Curiously, we don’t even see double-digit gains from Saudi Arabia, which is up around 3.8%. That is to say, I am strongly against treating the UAE and Saudi Arabia as funds simply to expose themselves to the dynamics of oil prices and therefore a bet on the continuation imbalances between supply and demand.
Speaking of historical risk-adjusted returns, the Sortino ratio that the fund provided over the period May 2014 to May 2022 is 0.06. The optimal level is 2. The result of IVV over the same period is 1.63. And that’s despite the UAE’s frantic run last year, when it rewarded investors with a total return of more than 44%.
Additionally, in 2020 the ETF faced a 3-year maximum drawdown of almost 50% compared to IVV’s 33.9%, so we had already seen the downsides of its heaviest strategy in the middle of the global economic crisis.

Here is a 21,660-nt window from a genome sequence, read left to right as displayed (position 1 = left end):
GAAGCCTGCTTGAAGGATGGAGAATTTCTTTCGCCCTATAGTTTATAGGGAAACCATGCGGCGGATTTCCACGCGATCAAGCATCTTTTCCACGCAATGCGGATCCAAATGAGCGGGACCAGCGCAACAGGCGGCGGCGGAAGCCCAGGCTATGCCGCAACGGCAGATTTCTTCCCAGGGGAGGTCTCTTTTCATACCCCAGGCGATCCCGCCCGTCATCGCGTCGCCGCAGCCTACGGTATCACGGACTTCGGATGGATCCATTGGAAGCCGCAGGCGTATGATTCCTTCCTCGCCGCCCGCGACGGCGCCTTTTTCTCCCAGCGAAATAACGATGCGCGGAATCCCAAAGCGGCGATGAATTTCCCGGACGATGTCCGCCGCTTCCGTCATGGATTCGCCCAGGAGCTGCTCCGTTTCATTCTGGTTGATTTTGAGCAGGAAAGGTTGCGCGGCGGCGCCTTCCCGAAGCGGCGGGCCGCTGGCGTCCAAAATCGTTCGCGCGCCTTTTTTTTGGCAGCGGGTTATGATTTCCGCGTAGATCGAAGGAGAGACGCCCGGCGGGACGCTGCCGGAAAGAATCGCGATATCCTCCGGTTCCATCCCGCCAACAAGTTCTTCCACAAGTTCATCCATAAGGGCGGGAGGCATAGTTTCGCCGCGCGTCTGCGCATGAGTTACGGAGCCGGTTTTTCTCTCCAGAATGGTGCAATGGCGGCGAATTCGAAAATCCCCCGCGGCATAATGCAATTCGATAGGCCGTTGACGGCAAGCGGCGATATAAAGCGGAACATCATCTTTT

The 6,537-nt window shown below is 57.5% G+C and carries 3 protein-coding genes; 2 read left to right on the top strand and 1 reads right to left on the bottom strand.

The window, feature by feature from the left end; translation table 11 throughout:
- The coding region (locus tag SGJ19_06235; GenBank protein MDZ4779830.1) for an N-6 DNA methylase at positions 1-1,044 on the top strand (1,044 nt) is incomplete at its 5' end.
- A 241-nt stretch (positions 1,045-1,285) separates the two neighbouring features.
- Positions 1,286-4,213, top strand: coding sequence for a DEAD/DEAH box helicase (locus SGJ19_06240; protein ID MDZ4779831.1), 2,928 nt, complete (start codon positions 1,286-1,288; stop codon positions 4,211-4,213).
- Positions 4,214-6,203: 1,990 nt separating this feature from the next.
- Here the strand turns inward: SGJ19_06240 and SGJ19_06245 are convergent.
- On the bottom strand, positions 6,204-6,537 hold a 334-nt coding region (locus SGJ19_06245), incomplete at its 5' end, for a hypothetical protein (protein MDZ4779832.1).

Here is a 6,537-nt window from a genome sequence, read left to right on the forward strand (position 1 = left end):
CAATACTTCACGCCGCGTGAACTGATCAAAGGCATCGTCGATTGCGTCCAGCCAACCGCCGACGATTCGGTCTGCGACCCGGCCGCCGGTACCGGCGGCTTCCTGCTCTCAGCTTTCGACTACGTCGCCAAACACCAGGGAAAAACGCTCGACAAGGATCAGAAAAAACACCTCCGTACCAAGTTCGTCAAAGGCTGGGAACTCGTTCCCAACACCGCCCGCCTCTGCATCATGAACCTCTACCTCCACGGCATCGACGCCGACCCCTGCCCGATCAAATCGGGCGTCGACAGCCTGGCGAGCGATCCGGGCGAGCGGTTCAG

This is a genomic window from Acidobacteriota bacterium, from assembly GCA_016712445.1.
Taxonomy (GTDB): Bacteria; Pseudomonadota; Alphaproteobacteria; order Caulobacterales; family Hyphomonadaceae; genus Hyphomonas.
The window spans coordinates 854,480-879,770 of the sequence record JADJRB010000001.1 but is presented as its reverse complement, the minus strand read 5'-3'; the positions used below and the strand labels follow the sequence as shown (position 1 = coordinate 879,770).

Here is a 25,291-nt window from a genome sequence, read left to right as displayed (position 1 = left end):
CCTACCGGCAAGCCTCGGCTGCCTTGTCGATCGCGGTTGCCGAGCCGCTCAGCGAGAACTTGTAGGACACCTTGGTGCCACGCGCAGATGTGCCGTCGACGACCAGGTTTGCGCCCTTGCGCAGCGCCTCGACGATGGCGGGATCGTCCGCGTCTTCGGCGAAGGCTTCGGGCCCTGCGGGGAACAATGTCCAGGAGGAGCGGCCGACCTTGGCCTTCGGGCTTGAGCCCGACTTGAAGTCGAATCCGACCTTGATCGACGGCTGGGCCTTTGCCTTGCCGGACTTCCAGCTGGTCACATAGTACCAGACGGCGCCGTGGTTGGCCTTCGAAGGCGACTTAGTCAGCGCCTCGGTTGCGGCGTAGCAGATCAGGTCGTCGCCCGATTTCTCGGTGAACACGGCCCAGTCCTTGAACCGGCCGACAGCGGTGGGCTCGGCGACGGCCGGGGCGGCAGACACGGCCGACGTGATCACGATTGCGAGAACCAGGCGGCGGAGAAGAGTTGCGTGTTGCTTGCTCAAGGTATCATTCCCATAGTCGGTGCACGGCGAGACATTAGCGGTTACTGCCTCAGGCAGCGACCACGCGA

The UAE has demonstrated an objectively low correlation with the US market (a coefficient of 0.43 based on daily returns since May 2014), which adds to its appeal in an environment where investors’ woes in expensive equities are apparently far from over as the Fed works. the walk.
However, as noted above, the ETF’s historical risk-adjusted returns are simply lackluster, and the decline it has faced in 2020 is clearly horrific. Thus, there is a risk that if global economic conditions deteriorate further, the UAE price will be disproportionately affected.
Furthermore, we are already seeing signs of suppressing demand for oil through a decline in the supply of capital. This is bearish for crude benchmarks globally and, albeit indirectly, also bearish for ETFs in the United Arab Emirates and Saudi Arabia, due to the countries’ reliance on oil revenue. Considering all these risks and inconveniences, the UAE is a holdover.